A webinar analyzes the impact of the conflict in Ukraine

growers and exporters from around the world came together for an online webinar to analyze the impact of the Russian-Ukrainian conflict last week. The event was organized by Asoex, Freshfel Europe, Southern Hemisphere for Fresh Fruit Exporters (SHAFFE) and Simfruit.

Nelli Hajdu, general secretary of SHAFFE, said exporters in the southern hemisphere face an uncertain situation as Russia is an important market for apples, pears and citrus fruits, which account for 80% of shipments from the country SHAFFE .

She said “difficult decisions” needed to be made on what to do with the fruit that cannot be sent to Russia, while disruptions to shipping services raise more concerns.

“Added to all of this is the rising container prices we are already seeing, as well as port congestion. In short, it is very difficult to know how the season will develop, it is a survival season, as many are looking for a way to continue producing and others to sell their products,” added Hajdu.

Philippe Binard, General Delegate of Freshfel Europe, said European exporters had faced similar situations in the past. He pointed to the sudden closure in 2014 of the Russian market, which was then the main destination for European fruit and vegetables, absorbing around 2.2 million tonnes per year.

“Therefore, adapting to the consequences that this conflict may have is nothing new for us. After the Russian embargo in 2014 came the economic embargo on Algeria, then last January of this year came the embargo on Belarus, affecting 600,000 tons, and now with Ukraine, 200,000 tons additional are affected,” Binard said.

Binard noted that the situation is further complicated by increased input and logistics costs resulting from Covid.

“What this new conflict adds is the impact on production and exports of the expected shortage of fertilizers and wood for pallets, products that come mainly from Russia and Ukraine. If a pallet used to cost €8, today it costs €15, i.e. it is becoming more and more expensive to produce and export,” he said.

Asoex’s Marketing Director for Europe and Asia, Charif Christian Carvajal, who hosted the event, said costs have increased by 10-15% overall. He pointed out that at the same time, the purchasing power of consumers has decreased due to inflation.

“That is why, as SHAFFE, we have formed a global coalition of fresh produce trade associations to jointly address the cost increases that are impacting the industry, particularly in logistics and supplies” , did he declare.

Europe will not be able to absorb everything

Binard noted that Europe does not have the capacity to absorb an additional 9.5 million tonnes of products originally destined for Russia, Ukraine and Belarus. “We are in a time when everyone has to be very responsible for where their products go and how they will be redistributed in the global market,” he said.

Regarding apples, he said European stock levels are hovering around 3 million tonnes, while last season they fluctuated between 2.6 million and 2.7 million tonnes, “so we have 300,000 tons more for sale”.

“In the second part of the season, a lot of apples are sent to Belarus and Ukraine, but not today. Perhaps an alternative could be Egypt, but there is a situation with its import system that hampers the ability of importers,” Binard noted.

Exports from the southern hemisphere to the conflict zone

According to Hajdu, Ukraine imported $795 million worth of fresh fruit in 2020, with the main suppliers being Turkey (citrus), Ecuador and Costa Rica (bananas and pineapple), which together accounted for 48% of all fresh fruit imports that year.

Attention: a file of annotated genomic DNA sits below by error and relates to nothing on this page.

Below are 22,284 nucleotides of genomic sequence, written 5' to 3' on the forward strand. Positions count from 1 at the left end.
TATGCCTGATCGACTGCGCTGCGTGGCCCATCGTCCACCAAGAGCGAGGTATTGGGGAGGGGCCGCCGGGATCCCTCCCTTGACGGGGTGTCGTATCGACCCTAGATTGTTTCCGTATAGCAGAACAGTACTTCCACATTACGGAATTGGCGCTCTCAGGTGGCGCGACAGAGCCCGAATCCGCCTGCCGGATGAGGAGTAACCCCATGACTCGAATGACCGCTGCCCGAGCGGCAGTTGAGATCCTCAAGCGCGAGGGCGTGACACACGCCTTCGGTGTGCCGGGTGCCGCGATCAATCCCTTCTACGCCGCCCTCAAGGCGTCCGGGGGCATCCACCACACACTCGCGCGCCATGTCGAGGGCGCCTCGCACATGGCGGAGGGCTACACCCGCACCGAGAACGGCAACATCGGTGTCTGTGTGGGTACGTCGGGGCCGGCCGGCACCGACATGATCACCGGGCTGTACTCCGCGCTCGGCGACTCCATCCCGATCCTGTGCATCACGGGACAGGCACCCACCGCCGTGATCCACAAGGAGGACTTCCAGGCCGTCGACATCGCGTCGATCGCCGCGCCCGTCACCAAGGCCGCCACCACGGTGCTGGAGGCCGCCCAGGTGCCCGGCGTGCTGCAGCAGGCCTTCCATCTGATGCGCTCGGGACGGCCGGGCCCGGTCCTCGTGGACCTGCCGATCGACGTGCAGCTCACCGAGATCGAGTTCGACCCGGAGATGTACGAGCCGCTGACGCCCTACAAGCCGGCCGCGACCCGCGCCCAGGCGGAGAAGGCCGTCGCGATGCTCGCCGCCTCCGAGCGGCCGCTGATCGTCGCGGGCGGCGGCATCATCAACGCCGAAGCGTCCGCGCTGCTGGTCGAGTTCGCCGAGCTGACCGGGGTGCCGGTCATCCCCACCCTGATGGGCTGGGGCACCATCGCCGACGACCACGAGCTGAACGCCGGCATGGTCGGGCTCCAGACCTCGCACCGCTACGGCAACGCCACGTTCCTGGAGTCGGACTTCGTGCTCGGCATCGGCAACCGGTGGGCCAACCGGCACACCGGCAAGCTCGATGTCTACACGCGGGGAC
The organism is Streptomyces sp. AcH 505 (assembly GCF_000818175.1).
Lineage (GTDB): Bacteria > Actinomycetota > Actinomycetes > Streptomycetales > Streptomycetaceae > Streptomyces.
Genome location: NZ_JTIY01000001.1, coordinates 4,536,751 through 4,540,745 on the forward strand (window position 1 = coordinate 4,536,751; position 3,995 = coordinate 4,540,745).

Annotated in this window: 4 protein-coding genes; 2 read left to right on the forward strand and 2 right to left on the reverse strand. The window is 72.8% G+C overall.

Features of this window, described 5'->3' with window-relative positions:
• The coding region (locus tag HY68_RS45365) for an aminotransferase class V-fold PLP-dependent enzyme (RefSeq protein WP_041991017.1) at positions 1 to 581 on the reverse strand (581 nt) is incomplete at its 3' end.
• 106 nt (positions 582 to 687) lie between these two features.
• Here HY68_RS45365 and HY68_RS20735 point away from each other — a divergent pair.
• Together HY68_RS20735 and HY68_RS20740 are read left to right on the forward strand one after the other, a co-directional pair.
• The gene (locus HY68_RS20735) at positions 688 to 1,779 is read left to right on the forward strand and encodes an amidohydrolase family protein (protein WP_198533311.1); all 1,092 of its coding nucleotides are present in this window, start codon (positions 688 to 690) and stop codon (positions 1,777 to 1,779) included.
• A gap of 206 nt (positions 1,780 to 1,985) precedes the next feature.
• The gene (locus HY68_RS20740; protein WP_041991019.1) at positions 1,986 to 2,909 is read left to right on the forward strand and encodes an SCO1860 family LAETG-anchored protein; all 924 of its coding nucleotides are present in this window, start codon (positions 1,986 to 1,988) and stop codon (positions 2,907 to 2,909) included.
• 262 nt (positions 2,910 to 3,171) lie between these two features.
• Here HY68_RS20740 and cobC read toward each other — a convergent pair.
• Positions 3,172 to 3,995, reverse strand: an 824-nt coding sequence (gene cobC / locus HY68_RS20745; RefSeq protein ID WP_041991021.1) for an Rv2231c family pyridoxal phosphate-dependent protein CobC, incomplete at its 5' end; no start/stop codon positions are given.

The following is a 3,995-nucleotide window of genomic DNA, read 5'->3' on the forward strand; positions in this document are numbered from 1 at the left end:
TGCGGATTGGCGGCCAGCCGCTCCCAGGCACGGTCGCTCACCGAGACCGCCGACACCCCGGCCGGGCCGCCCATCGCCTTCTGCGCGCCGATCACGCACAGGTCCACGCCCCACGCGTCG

“Total fresh fruit exports from SHAFFE member countries reached $54 million in 2020, which is only 7% of the total fruit import market in Ukraine. Among Ukraine’s main suppliers from SHAFFE member countries is South Africa, which mainly exported citrus fruits worth $16 million and which accounted for 30% of the total export value recorded by SHAFFE member countries in 2020,” she explained.

In Russia, meanwhile, fresh fruit exports from SHAFFE member countries totaled 643,084 tonnes in 2020, the bulk of which was apples, pears and citrus fruits.

South Africa and Argentina are the main suppliers, concentrating 69% of exports from SHAFFE countries to this market.

What will happen in Russia?

Regarding the current situation of the Russian market, Irina Koziy, editor-in-chief of Fruitnews Russiasaid it was difficult to predict what might happen if the conflict escalates.

“There is already a massive depreciation of the ruble against world currencies, Russian importers are facing the requirement of prepayment before the start of any shipment and the inability to make payments through Russian banks, shipping lines and many exporters are refusing to pay,” she said. noted.

Koziy added that the banks were withdrawing their decisions to give loans to agricultural producers to carry out spring works, and that the Central Bank was offering loans at a “frightening” interest rate of 20%.

“For ordinary buyers of fruits and vegetables, the most favorable scenario would be a 50-100% increase in ruble prices given the fluctuation in the ruble exchange rate and more complicated logistics,” he said. she declared.

Import/export figures

Giving an overview of trade in Russia, Carvajal said: “Fruit distribution in the Russian market is quite concentrated in the central region, with Moscow absorbing around 30% of total imports”.

He said Russia imported 5.58 million tons of fruit in 2021, with the main products being citrus fruits (30%), bananas (26%), apples and pears (15%), stone (8%) and table grapes and berries. (7% each).

In the specific case of Chile, Carvajal explained that Chilean shipments to the Russian market have been showing a downward trend for a few seasons now. In 2020/21 shipments totaled just over 50,000 tonnes, while in 2017/18 Chile exported 80,000 tonnes of fruit to Russia.